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Growers Group Leader Disappointed by Ag Pesticide Ban



Photo of a California almond orchard
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LOS ANGELES — A widely used agricultural pesticide that California environmental officials have said has been linked to brain damage in children will be banned after next year under an agreement reached with the manufacturer, state officials announced Wednesday.
Under the deal, all California sales of chlorpyrifos will end on Feb. 6, 2020, and farmers will have until the end of 2020 to exhaust their supplies.
California Citrus Mutual President Casey Creamer, who represents about 5,000 growers, expressed disappointment in the move. But, he said that state officials had begun to place so many restrictions on chlorpyrifos use that it was getting harder to use anyway.

Chemical Used on Variety of Crops

The pesticide is used on numerous Valley crops — including alfalfa, almonds, citrus, cotton, grapes and walnuts.
State regulators have said chlorpyrifos has been linked to health defects in children, including brain impairment, and to illnesses in others with compromised immune systems.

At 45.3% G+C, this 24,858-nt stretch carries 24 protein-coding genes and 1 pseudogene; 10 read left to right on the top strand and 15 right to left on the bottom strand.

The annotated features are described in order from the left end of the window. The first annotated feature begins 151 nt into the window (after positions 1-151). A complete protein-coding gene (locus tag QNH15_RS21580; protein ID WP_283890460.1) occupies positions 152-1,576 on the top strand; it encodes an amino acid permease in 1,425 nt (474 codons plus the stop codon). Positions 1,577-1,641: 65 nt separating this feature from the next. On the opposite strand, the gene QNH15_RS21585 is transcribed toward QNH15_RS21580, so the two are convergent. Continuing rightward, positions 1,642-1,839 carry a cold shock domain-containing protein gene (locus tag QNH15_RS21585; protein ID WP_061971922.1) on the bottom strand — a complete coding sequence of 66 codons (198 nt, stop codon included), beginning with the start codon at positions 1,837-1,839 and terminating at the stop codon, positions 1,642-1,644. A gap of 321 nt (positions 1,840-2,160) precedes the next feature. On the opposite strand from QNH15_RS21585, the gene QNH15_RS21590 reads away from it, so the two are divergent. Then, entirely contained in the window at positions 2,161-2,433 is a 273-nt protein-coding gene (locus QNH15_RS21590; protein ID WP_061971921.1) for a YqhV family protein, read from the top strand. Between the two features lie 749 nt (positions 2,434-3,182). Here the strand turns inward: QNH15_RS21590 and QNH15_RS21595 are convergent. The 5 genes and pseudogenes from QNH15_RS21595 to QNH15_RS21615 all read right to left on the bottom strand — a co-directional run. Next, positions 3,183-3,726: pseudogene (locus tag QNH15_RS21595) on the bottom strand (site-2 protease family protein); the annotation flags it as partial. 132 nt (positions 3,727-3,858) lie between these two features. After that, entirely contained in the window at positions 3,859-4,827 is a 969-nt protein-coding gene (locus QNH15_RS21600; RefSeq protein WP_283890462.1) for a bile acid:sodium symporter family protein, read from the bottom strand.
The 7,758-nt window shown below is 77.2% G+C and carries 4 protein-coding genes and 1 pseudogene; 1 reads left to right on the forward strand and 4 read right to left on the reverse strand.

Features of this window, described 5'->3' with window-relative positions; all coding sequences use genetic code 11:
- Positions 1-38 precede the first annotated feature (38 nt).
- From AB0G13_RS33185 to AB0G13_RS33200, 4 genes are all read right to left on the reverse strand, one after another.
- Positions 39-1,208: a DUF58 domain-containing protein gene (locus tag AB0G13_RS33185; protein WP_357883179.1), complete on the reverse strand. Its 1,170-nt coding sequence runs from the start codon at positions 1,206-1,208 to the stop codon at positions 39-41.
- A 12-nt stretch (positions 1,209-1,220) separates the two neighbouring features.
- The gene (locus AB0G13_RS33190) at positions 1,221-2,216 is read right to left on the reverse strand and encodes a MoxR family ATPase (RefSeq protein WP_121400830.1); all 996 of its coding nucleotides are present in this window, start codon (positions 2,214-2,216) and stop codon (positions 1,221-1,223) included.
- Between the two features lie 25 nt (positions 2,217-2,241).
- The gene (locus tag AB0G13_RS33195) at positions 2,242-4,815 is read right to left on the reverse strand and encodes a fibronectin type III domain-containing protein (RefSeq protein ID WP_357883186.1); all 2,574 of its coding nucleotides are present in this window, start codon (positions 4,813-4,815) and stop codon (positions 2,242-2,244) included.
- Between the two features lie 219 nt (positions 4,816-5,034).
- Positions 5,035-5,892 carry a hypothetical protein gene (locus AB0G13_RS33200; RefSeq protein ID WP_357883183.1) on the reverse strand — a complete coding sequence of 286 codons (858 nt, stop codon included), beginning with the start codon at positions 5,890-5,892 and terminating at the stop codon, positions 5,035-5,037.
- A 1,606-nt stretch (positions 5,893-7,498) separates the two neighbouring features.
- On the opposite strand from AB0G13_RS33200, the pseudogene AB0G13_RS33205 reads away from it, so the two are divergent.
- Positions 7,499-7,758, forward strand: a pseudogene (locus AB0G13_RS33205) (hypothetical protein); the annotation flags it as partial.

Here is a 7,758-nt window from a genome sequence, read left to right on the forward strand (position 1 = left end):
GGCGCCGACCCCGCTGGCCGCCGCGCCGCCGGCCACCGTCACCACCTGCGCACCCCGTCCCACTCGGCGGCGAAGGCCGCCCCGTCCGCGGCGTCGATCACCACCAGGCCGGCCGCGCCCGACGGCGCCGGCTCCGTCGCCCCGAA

“For years, environmental justice advocates have fought to get the harmful pesticide chlorpyrifos out of our communities,” Gov. Gavin Newsom said in a statement after the deal was announced.
He added” ”Thanks to their tenacity and the work of countless others, this will now occur faster than originally envisioned. This is a big win for children, workers and public health in California.”
Creamer says he believes the pesticide can be applied to crops without harming anyone when various safety measures are strictly followed.

Federal EPA Reversed Phase Out Plan

When California announced earlier this year it was moving toward banning the pesticide, the state’s environmental secretary, Jared Blumenfeld, said it was doing so because the federal government was allowing it to remain on the market.
The U.S. Environmental Protection Agency under President Donald Trump reversed an earlier effort by the Obama Administration to phase out chlorphyrifos.
“The swift end to the sale of chlorpyrifos protects vulnerable communities by taking a harmful pesticide off the market,” Blumenfeld said after the ban announcement.
He added that the agreement with its manufacturer “avoids a protracted legal process while providing a clear timeline for California farmers as we look toward developing alternative pest management practices.”
The pesticide has already been banned in Hawaii.

State Pledges Help to Develop Alternatives

Chlorpyrifos’ manufacturer, Corteva Agriscience, said in a statement that while it was not particularly pleased with the ban, the company reached the agreement “in the best interests of the affected growers.”
“Through recent actions, the State of California has improvised and implemented several uniquely challenging regulatory requirements for chlorpyrifos. These new, novel requirements have made it virtually impossible for growers to use this important tool in their state,” Corteva said.
The state said it is budgeting $5 million to help manufacturers develop safer alternatives.
Creamer says he appreciates that the state is willing to partner with farmers.